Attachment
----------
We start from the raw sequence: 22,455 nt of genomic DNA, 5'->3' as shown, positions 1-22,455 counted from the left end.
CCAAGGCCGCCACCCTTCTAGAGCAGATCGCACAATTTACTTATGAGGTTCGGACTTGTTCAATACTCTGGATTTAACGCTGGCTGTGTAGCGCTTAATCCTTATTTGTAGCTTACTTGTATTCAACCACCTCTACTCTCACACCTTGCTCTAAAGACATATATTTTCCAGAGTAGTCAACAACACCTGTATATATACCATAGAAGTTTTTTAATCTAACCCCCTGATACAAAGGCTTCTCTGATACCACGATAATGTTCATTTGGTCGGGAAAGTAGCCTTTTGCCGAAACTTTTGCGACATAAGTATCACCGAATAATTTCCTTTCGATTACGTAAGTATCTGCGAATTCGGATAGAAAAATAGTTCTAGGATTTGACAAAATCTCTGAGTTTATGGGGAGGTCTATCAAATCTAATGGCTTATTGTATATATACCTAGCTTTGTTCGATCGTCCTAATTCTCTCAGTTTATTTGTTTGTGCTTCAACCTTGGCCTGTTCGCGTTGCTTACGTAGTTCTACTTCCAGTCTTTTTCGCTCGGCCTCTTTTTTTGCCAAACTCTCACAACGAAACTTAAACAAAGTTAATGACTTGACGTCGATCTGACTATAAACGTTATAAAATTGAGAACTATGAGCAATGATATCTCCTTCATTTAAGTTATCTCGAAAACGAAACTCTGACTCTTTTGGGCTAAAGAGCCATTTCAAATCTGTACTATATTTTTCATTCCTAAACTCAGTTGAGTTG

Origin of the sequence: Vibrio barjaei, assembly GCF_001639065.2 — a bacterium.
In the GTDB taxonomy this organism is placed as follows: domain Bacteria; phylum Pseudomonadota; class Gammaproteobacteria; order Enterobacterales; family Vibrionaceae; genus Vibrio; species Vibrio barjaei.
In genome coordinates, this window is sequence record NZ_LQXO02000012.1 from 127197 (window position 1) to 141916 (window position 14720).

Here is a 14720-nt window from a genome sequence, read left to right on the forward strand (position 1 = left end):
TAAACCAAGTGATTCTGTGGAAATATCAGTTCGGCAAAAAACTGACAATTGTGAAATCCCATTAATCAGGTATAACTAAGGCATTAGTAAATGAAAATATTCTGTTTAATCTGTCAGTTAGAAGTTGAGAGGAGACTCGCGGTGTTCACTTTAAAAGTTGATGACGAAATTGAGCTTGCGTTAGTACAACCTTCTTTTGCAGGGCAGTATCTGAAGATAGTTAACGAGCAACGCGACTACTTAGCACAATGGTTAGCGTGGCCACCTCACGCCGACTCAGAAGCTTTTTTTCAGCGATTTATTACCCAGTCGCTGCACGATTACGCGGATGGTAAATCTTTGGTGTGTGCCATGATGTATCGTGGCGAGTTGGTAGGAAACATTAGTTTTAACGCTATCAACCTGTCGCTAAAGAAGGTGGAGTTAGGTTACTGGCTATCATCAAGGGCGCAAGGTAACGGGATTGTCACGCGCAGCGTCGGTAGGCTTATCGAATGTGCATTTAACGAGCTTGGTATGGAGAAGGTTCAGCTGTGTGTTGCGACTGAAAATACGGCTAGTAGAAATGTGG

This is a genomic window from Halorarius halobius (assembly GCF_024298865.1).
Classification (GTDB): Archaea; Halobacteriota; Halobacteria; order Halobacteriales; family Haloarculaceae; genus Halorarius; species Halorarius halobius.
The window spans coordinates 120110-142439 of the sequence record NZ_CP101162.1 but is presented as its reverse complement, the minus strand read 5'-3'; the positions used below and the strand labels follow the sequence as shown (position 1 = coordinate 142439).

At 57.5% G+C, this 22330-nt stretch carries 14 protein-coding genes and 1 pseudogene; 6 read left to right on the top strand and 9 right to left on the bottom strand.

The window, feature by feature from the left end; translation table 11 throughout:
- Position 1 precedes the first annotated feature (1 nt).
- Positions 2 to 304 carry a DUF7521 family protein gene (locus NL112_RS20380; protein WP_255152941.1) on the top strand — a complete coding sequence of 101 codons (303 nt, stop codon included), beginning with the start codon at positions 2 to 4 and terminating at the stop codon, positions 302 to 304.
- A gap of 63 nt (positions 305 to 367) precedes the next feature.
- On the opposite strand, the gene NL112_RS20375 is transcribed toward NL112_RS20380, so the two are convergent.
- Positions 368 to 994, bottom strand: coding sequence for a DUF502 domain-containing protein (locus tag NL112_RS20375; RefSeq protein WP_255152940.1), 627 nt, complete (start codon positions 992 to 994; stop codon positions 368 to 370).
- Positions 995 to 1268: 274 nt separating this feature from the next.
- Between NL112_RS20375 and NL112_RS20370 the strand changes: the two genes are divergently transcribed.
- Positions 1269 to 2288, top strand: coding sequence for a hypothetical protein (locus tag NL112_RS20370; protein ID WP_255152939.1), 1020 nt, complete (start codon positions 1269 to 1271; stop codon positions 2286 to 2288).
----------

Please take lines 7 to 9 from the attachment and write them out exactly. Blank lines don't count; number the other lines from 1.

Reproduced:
TAAACCAAGTGATTCTGTGGAAATATCAGTTCGGCAAAAAACTGACAATTGTGAAATCCCATTAATCAGGTATAACTAAGGCATTAGTAAATGAAAATATTCTGTTTAATCTGTCAGTTAGAAGTTGAGAGGAGACTCGCGGTGTTCACTTTAAAAGTTGATGACGAAATTGAGCTTGCGTTAGTACAACCTTCTTTTGCAGGGCAGTATCTGAAGATAGTTAACGAGCAACGCGACTACTTAGCACAATGGTTAGCGTGGCCACCTCACGCCGACTCAGAAGCTTTTTTTCAGCGATTTATTACCCAGTCGCTGCACGATTACGCGGATGGTAAATCTTTGGTGTGTGCCATGATGTATCGTGGCGAGTTGGTAGGAAACATTAGTTTTAACGCTATCAACCTGTCGCTAAAGAAGGTGGAGTTAGGTTACTGGCTATCATCAAGGGCGCAAGGTAACGGGATTGTCACGCGCAGCGTCGGTAGGCTTATCGAATGTGCATTTAACGAGCTTGGTATGGAGAAGGTTCAGCTGTGTGTTGCGACTGAAAATACGGCTAGTAGAAATGTGG

This is a genomic window from Halorarius halobius (assembly GCF_024298865.1).
Classification (GTDB): Archaea; Halobacteriota; Halobacteria; order Halobacteriales; family Haloarculaceae; genus Halorarius; species Halorarius halobius.